A high-growth business is an incredibly challenging environment to operate in, not just for founders and CEOS, but for your team members who are very much on the journey with you..
The people you hire in a high-growth stage of business, need to be able to operate within a less stable, fast-paced environment and be able to lean into the challenges that come with it.
The number one thing I see businesses in this stage get wrong when recruiting, is focusing far too much on selling themselves to job applicants as an “employer of choice”.
There is absolutely NOTHING wrong with being an employer of choice… it’s definitely a good thing. But you don’t get there by bringing on people who are coming for the perks. You get there by bringing on people who are deeply committed to your vision, and want to play a part in driving it forward.
As the pressure builds to recruit quickly and fill much-needed roles, it can be tempting to focus on the ‘perks of the roll’ when you’re interviewing a potential employees: flexible work hours, table tennis, bean bags, free beer on Fridays….
All of the surface level gimmicks that mainstream media tend to confuse with ‘culture.’
However, what employers forget is that by over ‘selling’ a role in the interview process you are painting a far too rosy picture of what it’s actually like to work in a high-growth organisation. It’s actually challenging to work with you, it’s fast paced, it requires a lot most of the time.
If you’re not honest about those things, then you get three months down the track after hiring someone and wonder why they’re not aligned or worst, why they left.
When hiring anyone new, the best way to think of it is as though you’re starting a new relationship. A natural, honest, human relationship – because you are.
If you act like a completely different person on your first few dates, and make a series of false promises… would you see that relationship having longevity?
Well, if it’s born out of inauthenticity, then the answer is, of course not.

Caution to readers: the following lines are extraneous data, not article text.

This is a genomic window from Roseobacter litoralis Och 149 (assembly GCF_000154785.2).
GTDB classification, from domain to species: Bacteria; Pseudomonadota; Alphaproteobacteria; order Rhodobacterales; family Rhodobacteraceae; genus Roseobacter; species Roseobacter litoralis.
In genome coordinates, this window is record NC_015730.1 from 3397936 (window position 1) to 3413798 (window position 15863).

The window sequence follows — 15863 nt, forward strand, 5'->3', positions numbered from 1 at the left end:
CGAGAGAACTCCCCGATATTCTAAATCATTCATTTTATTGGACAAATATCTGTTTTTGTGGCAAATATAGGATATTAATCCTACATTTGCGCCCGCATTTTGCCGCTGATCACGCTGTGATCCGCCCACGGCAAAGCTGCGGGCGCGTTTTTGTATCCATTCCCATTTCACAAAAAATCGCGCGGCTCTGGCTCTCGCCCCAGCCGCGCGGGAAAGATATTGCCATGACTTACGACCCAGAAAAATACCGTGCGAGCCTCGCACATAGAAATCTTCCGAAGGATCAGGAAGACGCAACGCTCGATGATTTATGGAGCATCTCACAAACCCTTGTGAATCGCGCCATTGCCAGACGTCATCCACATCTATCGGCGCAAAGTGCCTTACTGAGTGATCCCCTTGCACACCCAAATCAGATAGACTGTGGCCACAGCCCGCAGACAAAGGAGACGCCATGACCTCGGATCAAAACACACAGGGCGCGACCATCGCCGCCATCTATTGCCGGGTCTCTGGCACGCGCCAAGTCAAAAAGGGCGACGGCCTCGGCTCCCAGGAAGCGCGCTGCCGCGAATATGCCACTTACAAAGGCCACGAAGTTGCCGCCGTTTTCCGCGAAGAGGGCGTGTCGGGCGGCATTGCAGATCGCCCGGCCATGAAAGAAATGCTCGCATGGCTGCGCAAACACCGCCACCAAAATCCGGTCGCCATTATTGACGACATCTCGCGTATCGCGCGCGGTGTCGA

So the question remains, how do you find those special few people who are the right fit for your business?
At The Entourage, we employ a particular strategy that essentially turns the entire recruitment model on its head. A process called ‘de-selection’.
This process involves clearly communicating the vision, mission and values of our organisation and being incredibly transparent when communicating how this filters down into performance expectations.
We own the fact that working at The Entourage is not for every person.
It’s not for the people who need perfect systems and structures in place.
It’s not for people who count down the clock until 5.30pm every day.
It’s not for people who prefer to operate at a slower, corporate style pace.
It’s not for people who work back an extra 30 minutes, and then expect a 30 minute early mark the following day.
While there is absolutely nothing wrong with these attitudes and behaviours, they are simply not the right fit for us. Don’t think in terms or ‘right behaviours / wrong behaviours’ or ‘good behaviours / bad behaviours’, there’s too much judgment in that. It’s simply, “is this person a cultural fit with us?”
If you want to determine how this process would translate into your business, think of it this way: in the first six months of this person working for you, what are the key challenges they are going to face?
What are the challenge points? What are the sticking points? What are the reasons people have left in the past?
Talk about these things. Honestly, compassionately, wholeheartedly.
Your honesty will probably scare some people off. But you will scare off the people who were never right for your business in the first place. They will deselect themselves.
To go back to the dating analogy: it is far better to be single for a year while you’re finding the right person, than it is to invest a year trying to make it work with the wrong person.
Recruitment is no different.
It’s the people who are still deeply committed to joining your vision after you’ve been honest and transparent, that you want in your business. They’re your A-Players.
I recently produced a podcast on how I’ve built my A-Team – you can check it out here.